Following an extensive process that starts with hearings in January, the Fiscal Year 2018 House budget was finalized in the last week in April. The Senate will soon complete their budget and the two will be reconciled by 1 July. The 40.4 billion dollar House budget DID NOT include any new taxes or fees. It set aside additional funds to reduce pension liabilities and increase the size of the “rainy day” fund.
Core challenges for this budgeting cycle have been persistent revenue shortfalls and a possible 1 billion dollar decrease in federal money for Massachusetts health care in the coming year
While the Massachusetts economy is performing very well by national standards and enjoys an unemployment rate significantly below the national average, revenue growth for Massachusetts has been weaker than predicted.
This is because of the relatively slow wage growth nationally and because more sales are being made untaxed online. Also, due to the fact that many investors, business owners and self-employed persons who do not have automatic quarterly payments withdrawn from their pay are waiting to see if the lower tax rates President Trump proposed will materialize.
While this makes perfect sense from an individual perspective, it wrecks havoc upon our State’s budget.
While we will need to go back to the drawing board, this budget will likely retain some important House initiatives. I strongly supported spending in areas such as public health, substance abuse treatment and prevention, veterans programs, early education and care, as well as programs that protect individuals with developmental disabilities.
I was particularly proud of the action taken by the House in our budget to create a $2,000 tax credit for businesses that hire Veterans for each of the first two years that a Veteran is employed. I know firsthand that while many Veterans bring a number of skills to our economy it can be difficult for most to find employment after their service to our country.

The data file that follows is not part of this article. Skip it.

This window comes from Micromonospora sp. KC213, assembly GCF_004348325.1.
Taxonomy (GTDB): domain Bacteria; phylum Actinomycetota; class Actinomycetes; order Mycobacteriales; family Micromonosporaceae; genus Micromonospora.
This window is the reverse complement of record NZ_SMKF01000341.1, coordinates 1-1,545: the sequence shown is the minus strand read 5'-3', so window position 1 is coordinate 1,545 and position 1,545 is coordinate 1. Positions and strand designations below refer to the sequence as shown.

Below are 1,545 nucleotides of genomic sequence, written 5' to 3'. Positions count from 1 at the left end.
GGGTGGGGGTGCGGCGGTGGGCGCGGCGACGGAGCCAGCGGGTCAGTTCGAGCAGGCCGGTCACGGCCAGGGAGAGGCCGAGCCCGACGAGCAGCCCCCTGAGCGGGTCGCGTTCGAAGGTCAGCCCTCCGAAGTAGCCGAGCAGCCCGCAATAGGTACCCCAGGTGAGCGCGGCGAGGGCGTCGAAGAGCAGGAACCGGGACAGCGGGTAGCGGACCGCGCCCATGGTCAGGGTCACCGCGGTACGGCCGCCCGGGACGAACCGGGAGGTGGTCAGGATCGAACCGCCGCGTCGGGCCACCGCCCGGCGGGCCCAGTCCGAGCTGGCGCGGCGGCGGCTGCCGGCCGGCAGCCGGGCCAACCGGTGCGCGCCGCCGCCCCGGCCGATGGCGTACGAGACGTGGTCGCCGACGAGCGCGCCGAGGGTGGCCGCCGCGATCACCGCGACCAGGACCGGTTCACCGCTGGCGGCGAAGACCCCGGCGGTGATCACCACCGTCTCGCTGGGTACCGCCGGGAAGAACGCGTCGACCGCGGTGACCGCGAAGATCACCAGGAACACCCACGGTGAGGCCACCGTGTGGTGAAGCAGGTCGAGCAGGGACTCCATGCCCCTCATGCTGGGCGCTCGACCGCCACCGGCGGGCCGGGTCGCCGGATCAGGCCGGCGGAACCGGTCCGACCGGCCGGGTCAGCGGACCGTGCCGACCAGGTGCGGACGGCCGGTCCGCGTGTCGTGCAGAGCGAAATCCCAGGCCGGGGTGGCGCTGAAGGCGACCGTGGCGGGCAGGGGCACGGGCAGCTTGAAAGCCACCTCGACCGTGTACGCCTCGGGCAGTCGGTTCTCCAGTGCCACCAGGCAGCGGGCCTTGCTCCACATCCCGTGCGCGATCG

Additionally, the House budget made a number of substantive new investments in early education including $20 million for early educator salaries, $2.5 million for early child mental health and $4 million for quality improvement for early education. Research increasingly demonstrates how important quality early education is not only for a child’s academic success but also for reducing the rate at which those children later commit crimes.
One of the few core programs that I personally worked on to secure additional funding is Meals on Wheels. This program keeps elders from going hungry. Then there’s the Alternative Housing Voucher program that helps people with disabilities get apartments and stay out of costly institutionalized care. Lastly, I successfully secured funding for the SAFE program that educates young people about fire safety and the dangers to health posed by smoking.
In addition to these statewide issues, the House budget also includes funding for local priorities that I worked to secure in the Budget including: funding for the development of Methuen’s downtown, The Methuen Police Department’s Community Addiction Resource Engagement Services (CARES) program, Methuen High School Mental Health Services, Methuen High School’s Boating Program, the Cogswell School Project in Haverhill, and the Bradford Rail Trail.
My local priorities reflect the need I see for additional economic development and jobs in the Merrimack Valley. In speaking to development experts, they often cite the fact that rail trails and repurposing historical landmarks like Methuen’s downtown district or the old Cogswell School in Haverhill can be catalysts to bring new families and businesses to the area.
While the Massachusetts Legislature has acted to combat the opioid crisis through a multifaceted approach of more treatment availability, increased penalties for traffickers, and steps to reduce unnecessary prescriptions, we need more resources given the scale of our challenges. That is why I secured funding for the successful CARES program in the Methuen police Department. This is why I also fought for mental health funding for Methuen Public Schools.
If you are interested in the House Budget, you can view it in on malegislature.gov. If you have any questions or comments feel free to reach out to me at firstname.lastname@example.org or 617-722-2380. Representative Campbell currently serves as the Vice Chair of the committee on Revenue and represents the Cities of Methuen and Haverhill.